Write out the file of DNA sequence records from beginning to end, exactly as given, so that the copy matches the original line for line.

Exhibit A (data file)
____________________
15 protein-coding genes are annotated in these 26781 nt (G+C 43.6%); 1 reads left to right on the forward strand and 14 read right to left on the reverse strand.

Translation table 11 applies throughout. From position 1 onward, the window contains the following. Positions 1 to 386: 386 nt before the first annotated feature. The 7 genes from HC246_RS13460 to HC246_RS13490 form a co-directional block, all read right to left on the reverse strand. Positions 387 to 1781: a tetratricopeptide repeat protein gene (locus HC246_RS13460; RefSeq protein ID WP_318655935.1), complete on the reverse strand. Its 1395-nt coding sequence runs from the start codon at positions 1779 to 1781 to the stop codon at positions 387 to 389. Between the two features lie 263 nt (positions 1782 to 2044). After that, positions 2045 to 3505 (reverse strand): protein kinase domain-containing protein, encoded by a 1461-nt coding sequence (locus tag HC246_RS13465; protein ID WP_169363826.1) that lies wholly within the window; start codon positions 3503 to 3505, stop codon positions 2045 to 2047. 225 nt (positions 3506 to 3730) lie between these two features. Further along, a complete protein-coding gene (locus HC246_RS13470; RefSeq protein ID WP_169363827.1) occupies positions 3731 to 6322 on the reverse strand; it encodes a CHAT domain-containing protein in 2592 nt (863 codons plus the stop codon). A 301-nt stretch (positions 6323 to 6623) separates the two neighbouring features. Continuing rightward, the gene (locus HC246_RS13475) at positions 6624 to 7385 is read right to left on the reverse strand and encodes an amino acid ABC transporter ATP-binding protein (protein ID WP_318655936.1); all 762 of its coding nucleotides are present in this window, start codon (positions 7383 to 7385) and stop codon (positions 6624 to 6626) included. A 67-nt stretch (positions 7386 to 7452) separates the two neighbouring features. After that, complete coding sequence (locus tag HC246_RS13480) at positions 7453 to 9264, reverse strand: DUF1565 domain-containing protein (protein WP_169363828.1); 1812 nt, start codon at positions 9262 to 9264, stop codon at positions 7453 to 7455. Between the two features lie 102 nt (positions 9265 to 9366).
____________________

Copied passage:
15 protein-coding genes are annotated in these 26781 nt (G+C 43.6%); 1 reads left to right on the forward strand and 14 read right to left on the reverse strand.

Translation table 11 applies throughout. From position 1 onward, the window contains the following. Positions 1 to 386: 386 nt before the first annotated feature. The 7 genes from HC246_RS13460 to HC246_RS13490 form a co-directional block, all read right to left on the reverse strand. Positions 387 to 1781: a tetratricopeptide repeat protein gene (locus HC246_RS13460; RefSeq protein ID WP_318655935.1), complete on the reverse strand. Its 1395-nt coding sequence runs from the start codon at positions 1779 to 1781 to the stop codon at positions 387 to 389. Between the two features lie 263 nt (positions 1782 to 2044). After that, positions 2045 to 3505 (reverse strand): protein kinase domain-containing protein, encoded by a 1461-nt coding sequence (locus tag HC246_RS13465; protein ID WP_169363826.1) that lies wholly within the window; start codon positions 3503 to 3505, stop codon positions 2045 to 2047. 225 nt (positions 3506 to 3730) lie between these two features. Further along, a complete protein-coding gene (locus HC246_RS13470; RefSeq protein ID WP_169363827.1) occupies positions 3731 to 6322 on the reverse strand; it encodes a CHAT domain-containing protein in 2592 nt (863 codons plus the stop codon). A 301-nt stretch (positions 6323 to 6623) separates the two neighbouring features. Continuing rightward, the gene (locus HC246_RS13475) at positions 6624 to 7385 is read right to left on the reverse strand and encodes an amino acid ABC transporter ATP-binding protein (protein ID WP_318655936.1); all 762 of its coding nucleotides are present in this window, start codon (positions 7383 to 7385) and stop codon (positions 6624 to 6626) included. A 67-nt stretch (positions 7386 to 7452) separates the two neighbouring features. After that, complete coding sequence (locus tag HC246_RS13480) at positions 7453 to 9264, reverse strand: DUF1565 domain-containing protein (protein WP_169363828.1); 1812 nt, start codon at positions 9262 to 9264, stop codon at positions 7453 to 7455. Between the two features lie 102 nt (positions 9265 to 9366).